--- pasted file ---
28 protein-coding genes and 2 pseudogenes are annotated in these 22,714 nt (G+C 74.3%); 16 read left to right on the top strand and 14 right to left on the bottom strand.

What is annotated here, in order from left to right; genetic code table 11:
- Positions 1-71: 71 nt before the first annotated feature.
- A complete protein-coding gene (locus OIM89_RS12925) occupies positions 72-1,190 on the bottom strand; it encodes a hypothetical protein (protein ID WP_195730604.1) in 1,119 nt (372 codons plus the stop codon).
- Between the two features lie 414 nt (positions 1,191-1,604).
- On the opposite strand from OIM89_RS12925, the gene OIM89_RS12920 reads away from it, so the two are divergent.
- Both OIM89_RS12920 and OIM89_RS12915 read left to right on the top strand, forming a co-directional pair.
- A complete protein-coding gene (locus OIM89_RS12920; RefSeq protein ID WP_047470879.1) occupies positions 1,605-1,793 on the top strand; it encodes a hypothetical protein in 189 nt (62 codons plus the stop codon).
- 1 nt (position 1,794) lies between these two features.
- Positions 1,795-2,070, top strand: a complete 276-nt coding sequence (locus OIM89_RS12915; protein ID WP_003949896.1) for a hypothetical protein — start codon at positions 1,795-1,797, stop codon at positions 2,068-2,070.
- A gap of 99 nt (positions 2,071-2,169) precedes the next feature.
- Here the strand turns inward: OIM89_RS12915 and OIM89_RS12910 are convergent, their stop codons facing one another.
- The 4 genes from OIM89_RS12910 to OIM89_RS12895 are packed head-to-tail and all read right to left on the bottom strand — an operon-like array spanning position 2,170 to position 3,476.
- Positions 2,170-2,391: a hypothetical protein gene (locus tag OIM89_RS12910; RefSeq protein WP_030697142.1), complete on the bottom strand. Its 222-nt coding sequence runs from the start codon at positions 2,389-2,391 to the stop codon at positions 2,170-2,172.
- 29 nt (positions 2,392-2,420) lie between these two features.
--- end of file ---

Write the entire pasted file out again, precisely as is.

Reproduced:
28 protein-coding genes and 2 pseudogenes are annotated in these 22,714 nt (G+C 74.3%); 16 read left to right on the top strand and 14 right to left on the bottom strand.

What is annotated here, in order from left to right; genetic code table 11:
- Positions 1-71: 71 nt before the first annotated feature.
- A complete protein-coding gene (locus OIM89_RS12925) occupies positions 72-1,190 on the bottom strand; it encodes a hypothetical protein (protein ID WP_195730604.1) in 1,119 nt (372 codons plus the stop codon).
- Between the two features lie 414 nt (positions 1,191-1,604).
- On the opposite strand from OIM89_RS12925, the gene OIM89_RS12920 reads away from it, so the two are divergent.
- Both OIM89_RS12920 and OIM89_RS12915 read left to right on the top strand, forming a co-directional pair.
- A complete protein-coding gene (locus OIM89_RS12920; RefSeq protein ID WP_047470879.1) occupies positions 1,605-1,793 on the top strand; it encodes a hypothetical protein in 189 nt (62 codons plus the stop codon).
- 1 nt (position 1,794) lies between these two features.
- Positions 1,795-2,070, top strand: a complete 276-nt coding sequence (locus OIM89_RS12915; protein ID WP_003949896.1) for a hypothetical protein — start codon at positions 1,795-1,797, stop codon at positions 2,068-2,070.
- A gap of 99 nt (positions 2,071-2,169) precedes the next feature.
- Here the strand turns inward: OIM89_RS12915 and OIM89_RS12910 are convergent, their stop codons facing one another.
- The 4 genes from OIM89_RS12910 to OIM89_RS12895 are packed head-to-tail and all read right to left on the bottom strand — an operon-like array spanning position 2,170 to position 3,476.
- Positions 2,170-2,391: a hypothetical protein gene (locus tag OIM89_RS12910; RefSeq protein WP_030697142.1), complete on the bottom strand. Its 222-nt coding sequence runs from the start codon at positions 2,389-2,391 to the stop codon at positions 2,170-2,172.
- 29 nt (positions 2,392-2,420) lie between these two features.